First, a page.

Many allotment sites in Glasgow have long waiting lists, are concerned about the rules and regulations and have no clear agreement with the Council on Association Committees’ management responsibilities.
The fact that information on the missives on the Council’s website consists of the 1959 rules and regs says it all!
The Community Empowerment Act passed in 2015 was supposed to sort all this out but action on implementation has been next to non-existent.
the . Scottish Parliament, in recognition of the rising demand for allotments and local food growing, is conducting an inquiry to find out what’s been happening on the ground over the last seven years
Make your voice heard by filling in
the questionnaire for the . Parliament Allotment Inquiry
GAF has submitted our own response, which you can read below. Please use it when you write your own response, if that would be helpful.
Remember to get your response in by the 24th May – help would be plotters and the planet to a greener future.
From the organiser:
The Scottish Local Council Election for Glasgow City is due to take place on the 5th May 2022. This Good Food Hustings will be a chance to hear from party representatives on where they stand on key issues such as urban growing and allotments, emergency food provision, and food procurement. After hearing from candidates, attendees will have the chance to ask questions.
With the Glasgow City Food Plan launched in June 2021, this election is key in ensuring that elected councillors will support the implementation of the plan and the Good Food movement more broadly. The Glasgow City Food Plan is a framework to achieve: “a food system in Glasgow that is fair, resilient and environmentally sustainable and enables everyone in Glasgow to eat healthy, affordable, culturally appropriate Good Food irrespective of where they live, their income or personal circumstances.”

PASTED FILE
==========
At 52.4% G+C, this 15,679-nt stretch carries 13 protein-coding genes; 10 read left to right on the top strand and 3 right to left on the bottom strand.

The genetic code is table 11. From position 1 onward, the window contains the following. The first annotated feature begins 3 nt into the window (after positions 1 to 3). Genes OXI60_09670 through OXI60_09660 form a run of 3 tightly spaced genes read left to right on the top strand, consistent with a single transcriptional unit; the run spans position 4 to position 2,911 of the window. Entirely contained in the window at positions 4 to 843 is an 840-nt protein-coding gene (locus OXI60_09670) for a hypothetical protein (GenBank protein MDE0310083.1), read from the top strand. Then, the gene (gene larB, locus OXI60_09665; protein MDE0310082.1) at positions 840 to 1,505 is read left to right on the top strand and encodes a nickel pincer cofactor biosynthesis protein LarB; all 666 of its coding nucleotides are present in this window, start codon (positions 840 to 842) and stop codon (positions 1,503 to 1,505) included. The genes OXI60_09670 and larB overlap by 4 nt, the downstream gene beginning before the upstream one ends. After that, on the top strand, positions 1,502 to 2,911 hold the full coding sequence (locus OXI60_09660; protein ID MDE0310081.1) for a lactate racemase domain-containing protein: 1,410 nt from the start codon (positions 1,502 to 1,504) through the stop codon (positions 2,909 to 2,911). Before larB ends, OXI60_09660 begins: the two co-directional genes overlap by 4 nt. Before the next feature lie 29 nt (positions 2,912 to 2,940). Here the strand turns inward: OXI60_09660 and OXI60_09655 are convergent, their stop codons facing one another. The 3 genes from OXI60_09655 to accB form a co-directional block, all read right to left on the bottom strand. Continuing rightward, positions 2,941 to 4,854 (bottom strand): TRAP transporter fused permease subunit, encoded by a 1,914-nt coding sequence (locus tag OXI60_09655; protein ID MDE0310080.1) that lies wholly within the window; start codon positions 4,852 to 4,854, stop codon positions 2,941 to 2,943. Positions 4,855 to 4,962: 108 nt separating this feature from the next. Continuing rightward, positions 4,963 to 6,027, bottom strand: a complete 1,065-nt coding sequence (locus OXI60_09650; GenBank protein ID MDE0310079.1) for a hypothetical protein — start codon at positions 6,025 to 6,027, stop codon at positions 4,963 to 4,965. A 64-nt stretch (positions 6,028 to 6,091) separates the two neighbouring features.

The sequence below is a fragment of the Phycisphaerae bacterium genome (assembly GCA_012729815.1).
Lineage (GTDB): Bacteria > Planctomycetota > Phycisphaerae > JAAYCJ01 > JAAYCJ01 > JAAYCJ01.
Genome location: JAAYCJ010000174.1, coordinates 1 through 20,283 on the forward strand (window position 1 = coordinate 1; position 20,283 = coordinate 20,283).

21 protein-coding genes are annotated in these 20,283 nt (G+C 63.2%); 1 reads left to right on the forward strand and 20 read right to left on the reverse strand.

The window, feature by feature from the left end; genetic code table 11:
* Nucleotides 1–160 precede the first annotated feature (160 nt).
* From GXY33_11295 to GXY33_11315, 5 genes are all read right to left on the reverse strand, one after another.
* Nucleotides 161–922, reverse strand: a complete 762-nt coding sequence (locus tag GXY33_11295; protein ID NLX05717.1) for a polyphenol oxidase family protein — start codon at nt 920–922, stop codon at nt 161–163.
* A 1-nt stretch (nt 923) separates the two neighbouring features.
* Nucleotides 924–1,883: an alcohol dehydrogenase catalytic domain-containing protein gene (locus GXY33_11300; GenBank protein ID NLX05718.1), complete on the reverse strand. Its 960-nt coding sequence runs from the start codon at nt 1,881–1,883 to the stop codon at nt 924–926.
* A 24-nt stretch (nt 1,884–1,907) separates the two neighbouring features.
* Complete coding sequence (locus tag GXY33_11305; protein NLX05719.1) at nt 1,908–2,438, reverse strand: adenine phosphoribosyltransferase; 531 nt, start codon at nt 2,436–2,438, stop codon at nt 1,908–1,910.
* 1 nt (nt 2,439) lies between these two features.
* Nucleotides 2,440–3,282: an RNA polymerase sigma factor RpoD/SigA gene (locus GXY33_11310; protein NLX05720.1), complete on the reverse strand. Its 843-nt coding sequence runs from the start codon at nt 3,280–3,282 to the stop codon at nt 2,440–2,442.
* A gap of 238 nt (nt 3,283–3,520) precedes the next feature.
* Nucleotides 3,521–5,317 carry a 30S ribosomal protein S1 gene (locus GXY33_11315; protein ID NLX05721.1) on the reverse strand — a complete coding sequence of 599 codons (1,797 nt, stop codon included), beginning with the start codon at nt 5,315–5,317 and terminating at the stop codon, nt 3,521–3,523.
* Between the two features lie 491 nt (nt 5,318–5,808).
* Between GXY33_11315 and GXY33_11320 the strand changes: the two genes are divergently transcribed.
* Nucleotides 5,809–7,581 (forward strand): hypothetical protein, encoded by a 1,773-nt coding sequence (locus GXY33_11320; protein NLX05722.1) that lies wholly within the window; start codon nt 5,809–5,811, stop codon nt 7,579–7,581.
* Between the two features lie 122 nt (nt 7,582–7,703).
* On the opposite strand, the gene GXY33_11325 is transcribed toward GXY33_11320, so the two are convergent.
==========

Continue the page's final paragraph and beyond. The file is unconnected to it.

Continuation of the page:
Representatives have been invited from the SNP, Scottish Greens, Scottish Labour, Scottish Conservatives, Alba and the Scottish Liberal-Democrats.
Why a 5:30pm start? We are starting the event at 5:30pm in order to be finished by 7pm, so that anyone who is observing Ramadan is able to fully participate.
You can see who the candidates are in all Glasgow wards
Our discussion event on Sunday 20th Feb invited Glasgow plotholders from around the world to share their local recipes.
Sukuma Wiki Dandelion Coffee Mediterranean Spiced Bean Squash and Pumpkins Assorted Final Recommendations
from Doris Muli
This is a recipe using kale and spring greens.
Bunch of sukuma wiki washed and finely chopped Onion chopped Cooking oil Tomatoes chopped Salt to taste Royco/stock cubes Meat (chicken, beef, matumbo, mince) (optional) Method
In a sufuria (saucepan) fry the onion in cooking oil till it is golden brown on medium heat Add in meat of your choice and cook on low heat till it is cooked and tender Add in the tomatoes and cook till soft and squashed, add royco and or stock cube and mix all together evenly Add the sukuma wiki folding in to mix it all up evenly and cook for 4-7 minutes Serve
This dish can be served with ugali (mealie), rice, and chapati
Sometimes meat can be omitted in this process but cooked separately. Example: nyama choma (roasted beef) or with any choice of meat including fish.
An accompaniment would include kachumbari (tomato, onion, coriander).
Listen to Doris:
Shredded for a vegetarian dish
Chop more finely if meat is to be added
from Kris Szulc
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Kris saves dandelion seeds and grows them in a dedicated patch. He likes the fact that you can use almost every part of the plant.
When the flowers are very fresh you can deep fry them in oil before they close up and eat them as a snack.
The young leaves are also excellent in a salad.
But it is the roots which Kris finds most useful.
After the plants have grown for 3 to 4 months, pull them up and thoroughly wash and clean the tap roots. These can then be cut into small pieces and dried in the oven for 30 – 40 minutes. They can then be laid out on greaseproof paper to cool and lose the last of their moisture, ready to be ground and stored for making coffee. The oven should be kept at about 180°C – 200°C; anything higher and they tend to burn.
If you buy dandelion coffee in a health food shop it is very expensive.
Dandelions can also be used to make wine, and the soft drink dandelion and burdock.
(P.S. If you grow Witloof Chicory you can also use the root of that to make chicory coffee!)
What is Dandelion Coffee? (With Easy Recipe) – Coffee Affection